2011 - Volume 02

Amadeus Magrabi (2011)
Self-Control in the Free Will Debate. The Implications of Empirical Studies

Details
Typ: 
Bachelor Thesis
Areas: 
Philosophy of Cognition
Abstract: 

What can empirical studies tell us about free will? By looking at the literature, one could get the idea that there are only two ways to answer this question: (1) Free will is clearly identified by the empirical sciences as being a mere illusion, or (2) empirical studies do not and never will tell us anything about free will. This thesis argues for a view that lies in the middle. First, I will argue that self-control – conceptualized as the influence of conscious deliberations on decisions – is a necessary condition for free will. Second, from the perspective of self-control, I will discuss findings from neuropsychology, cognitive psychology, and social psychology. It will turn out that no experiment is able to deny, on a stable empirical basis, that we usually have self-control when we think we do. However, especially social psychological studies strongly suggest that we should keep a healthy dose of skepticism with regard to our trust in free will. The claim that there can never be a study which clearly speaks against free will seems to be premature.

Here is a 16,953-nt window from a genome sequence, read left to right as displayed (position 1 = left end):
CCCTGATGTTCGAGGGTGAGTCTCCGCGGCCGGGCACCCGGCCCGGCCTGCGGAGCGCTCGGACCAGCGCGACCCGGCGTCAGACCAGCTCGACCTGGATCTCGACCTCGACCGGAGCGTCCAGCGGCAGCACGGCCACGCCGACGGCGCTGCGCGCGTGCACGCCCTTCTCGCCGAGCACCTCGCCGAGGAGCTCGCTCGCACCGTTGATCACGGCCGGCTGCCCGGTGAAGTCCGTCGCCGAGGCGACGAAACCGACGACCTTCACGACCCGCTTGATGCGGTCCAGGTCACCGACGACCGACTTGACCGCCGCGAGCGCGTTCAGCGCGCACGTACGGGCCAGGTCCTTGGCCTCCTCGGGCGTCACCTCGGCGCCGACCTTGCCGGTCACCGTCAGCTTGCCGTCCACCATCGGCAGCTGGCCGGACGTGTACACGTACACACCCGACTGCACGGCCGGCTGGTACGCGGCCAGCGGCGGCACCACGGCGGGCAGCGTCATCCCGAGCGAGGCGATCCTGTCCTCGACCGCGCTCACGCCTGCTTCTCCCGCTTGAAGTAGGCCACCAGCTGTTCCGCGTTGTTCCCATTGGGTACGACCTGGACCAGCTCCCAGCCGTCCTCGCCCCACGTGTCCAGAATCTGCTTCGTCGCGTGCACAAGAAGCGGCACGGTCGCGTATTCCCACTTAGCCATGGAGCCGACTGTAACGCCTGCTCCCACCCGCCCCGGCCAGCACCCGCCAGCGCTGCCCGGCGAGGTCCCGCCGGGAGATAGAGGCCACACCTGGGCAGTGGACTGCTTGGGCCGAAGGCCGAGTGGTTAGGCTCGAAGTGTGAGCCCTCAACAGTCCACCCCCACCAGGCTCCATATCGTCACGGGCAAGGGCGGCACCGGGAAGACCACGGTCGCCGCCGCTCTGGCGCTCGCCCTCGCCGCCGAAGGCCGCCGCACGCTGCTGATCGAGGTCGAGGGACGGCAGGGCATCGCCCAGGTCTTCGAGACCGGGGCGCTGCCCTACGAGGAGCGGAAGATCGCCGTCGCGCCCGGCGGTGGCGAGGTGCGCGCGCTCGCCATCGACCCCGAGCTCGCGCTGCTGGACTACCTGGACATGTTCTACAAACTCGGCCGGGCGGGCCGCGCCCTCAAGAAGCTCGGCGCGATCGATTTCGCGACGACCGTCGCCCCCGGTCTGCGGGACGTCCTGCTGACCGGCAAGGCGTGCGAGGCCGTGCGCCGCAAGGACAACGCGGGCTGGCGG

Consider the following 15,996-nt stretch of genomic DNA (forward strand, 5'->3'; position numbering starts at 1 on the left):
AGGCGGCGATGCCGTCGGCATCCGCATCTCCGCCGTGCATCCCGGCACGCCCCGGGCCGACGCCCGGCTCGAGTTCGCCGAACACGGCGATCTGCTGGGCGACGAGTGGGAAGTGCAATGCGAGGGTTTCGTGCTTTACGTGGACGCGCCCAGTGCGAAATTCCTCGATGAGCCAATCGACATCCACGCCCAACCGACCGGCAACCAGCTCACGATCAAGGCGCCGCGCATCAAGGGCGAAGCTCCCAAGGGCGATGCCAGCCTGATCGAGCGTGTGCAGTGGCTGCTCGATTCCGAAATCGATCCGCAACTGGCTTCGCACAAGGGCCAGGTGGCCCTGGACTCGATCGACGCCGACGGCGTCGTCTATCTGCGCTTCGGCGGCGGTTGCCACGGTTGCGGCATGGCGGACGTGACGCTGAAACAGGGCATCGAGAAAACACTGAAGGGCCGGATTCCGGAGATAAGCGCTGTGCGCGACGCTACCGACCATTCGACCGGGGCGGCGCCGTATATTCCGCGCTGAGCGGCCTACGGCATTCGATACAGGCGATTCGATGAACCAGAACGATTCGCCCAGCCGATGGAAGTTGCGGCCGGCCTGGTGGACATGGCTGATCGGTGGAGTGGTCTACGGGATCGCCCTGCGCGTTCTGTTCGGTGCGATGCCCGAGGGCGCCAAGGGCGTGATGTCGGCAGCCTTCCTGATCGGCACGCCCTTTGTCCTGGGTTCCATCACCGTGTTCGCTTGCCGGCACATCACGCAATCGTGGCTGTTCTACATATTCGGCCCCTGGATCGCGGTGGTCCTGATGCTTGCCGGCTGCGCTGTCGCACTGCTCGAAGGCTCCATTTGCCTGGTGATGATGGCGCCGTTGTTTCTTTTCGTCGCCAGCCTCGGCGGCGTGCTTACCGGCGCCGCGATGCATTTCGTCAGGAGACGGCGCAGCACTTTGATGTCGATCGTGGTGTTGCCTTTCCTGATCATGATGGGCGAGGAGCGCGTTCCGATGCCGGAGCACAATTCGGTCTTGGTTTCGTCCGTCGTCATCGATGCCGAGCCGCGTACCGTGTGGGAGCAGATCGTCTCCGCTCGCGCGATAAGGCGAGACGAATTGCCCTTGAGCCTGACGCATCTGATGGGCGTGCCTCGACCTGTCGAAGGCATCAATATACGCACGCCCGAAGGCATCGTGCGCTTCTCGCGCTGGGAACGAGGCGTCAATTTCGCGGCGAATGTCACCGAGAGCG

Citation: 

@BOOK{
AUTHOR = {Magrabi, Amadeus},
editor = {K\"uhnberger, K.-U. and K\"onig, P. and Walter, S.},
TITLE = {Self-Control in the Free Will Debate. The Implications of Empirical Studies},
PUBLISHER = {Institute of Cognitive Science},
YEAR = {2011},
volume = {2-2011},
series = {Publications of the Institute of Cognitive Science},
address = {Osnabr\"uck},
isbn = {1610-5389},
}

AnhangGröße
02-2011.pdf1.19 MB